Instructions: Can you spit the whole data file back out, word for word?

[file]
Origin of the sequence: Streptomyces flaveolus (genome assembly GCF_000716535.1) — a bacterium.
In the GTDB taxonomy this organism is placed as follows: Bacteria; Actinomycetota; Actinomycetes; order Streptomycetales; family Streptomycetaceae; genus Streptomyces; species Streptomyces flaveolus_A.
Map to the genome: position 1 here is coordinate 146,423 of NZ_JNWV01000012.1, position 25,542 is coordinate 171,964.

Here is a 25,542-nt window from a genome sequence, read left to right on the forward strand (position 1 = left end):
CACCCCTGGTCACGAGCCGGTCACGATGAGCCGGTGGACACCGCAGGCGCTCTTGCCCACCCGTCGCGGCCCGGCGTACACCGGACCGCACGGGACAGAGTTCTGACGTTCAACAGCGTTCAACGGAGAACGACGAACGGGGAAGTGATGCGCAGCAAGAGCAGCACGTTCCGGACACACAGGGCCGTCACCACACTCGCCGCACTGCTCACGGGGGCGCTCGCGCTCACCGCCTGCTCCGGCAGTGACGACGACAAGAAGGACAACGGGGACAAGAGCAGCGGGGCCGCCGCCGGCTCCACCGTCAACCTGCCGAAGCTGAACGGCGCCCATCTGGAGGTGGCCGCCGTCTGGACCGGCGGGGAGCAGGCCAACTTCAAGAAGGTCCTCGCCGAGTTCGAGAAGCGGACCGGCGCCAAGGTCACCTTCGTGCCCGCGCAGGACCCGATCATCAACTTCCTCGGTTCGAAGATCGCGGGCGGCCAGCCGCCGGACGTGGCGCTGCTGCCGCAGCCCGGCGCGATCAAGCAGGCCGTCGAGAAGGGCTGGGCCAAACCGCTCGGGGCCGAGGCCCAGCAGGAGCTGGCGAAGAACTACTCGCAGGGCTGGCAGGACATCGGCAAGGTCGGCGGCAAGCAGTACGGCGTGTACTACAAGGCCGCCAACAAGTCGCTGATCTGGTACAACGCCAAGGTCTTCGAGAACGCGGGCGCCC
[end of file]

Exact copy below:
Origin of the sequence: Streptomyces flaveolus (genome assembly GCF_000716535.1) — a bacterium.
In the GTDB taxonomy this organism is placed as follows: Bacteria; Actinomycetota; Actinomycetes; order Streptomycetales; family Streptomycetaceae; genus Streptomyces; species Streptomyces flaveolus_A.
Map to the genome: position 1 here is coordinate 146,423 of NZ_JNWV01000012.1, position 25,542 is coordinate 171,964.

Here is a 25,542-nt window from a genome sequence, read left to right on the forward strand (position 1 = left end):
CACCCCTGGTCACGAGCCGGTCACGATGAGCCGGTGGACACCGCAGGCGCTCTTGCCCACCCGTCGCGGCCCGGCGTACACCGGACCGCACGGGACAGAGTTCTGACGTTCAACAGCGTTCAACGGAGAACGACGAACGGGGAAGTGATGCGCAGCAAGAGCAGCACGTTCCGGACACACAGGGCCGTCACCACACTCGCCGCACTGCTCACGGGGGCGCTCGCGCTCACCGCCTGCTCCGGCAGTGACGACGACAAGAAGGACAACGGGGACAAGAGCAGCGGGGCCGCCGCCGGCTCCACCGTCAACCTGCCGAAGCTGAACGGCGCCCATCTGGAGGTGGCCGCCGTCTGGACCGGCGGGGAGCAGGCCAACTTCAAGAAGGTCCTCGCCGAGTTCGAGAAGCGGACCGGCGCCAAGGTCACCTTCGTGCCCGCGCAGGACCCGATCATCAACTTCCTCGGTTCGAAGATCGCGGGCGGCCAGCCGCCGGACGTGGCGCTGCTGCCGCAGCCCGGCGCGATCAAGCAGGCCGTCGAGAAGGGCTGGGCCAAACCGCTCGGGGCCGAGGCCCAGCAGGAGCTGGCGAAGAACTACTCGCAGGGCTGGCAGGACATCGGCAAGGTCGGCGGCAAGCAGTACGGCGTGTACTACAAGGCCGCCAACAAGTCGCTGATCTGGTACAACGCCAAGGTCTTCGAGAACGCGGGCGCCC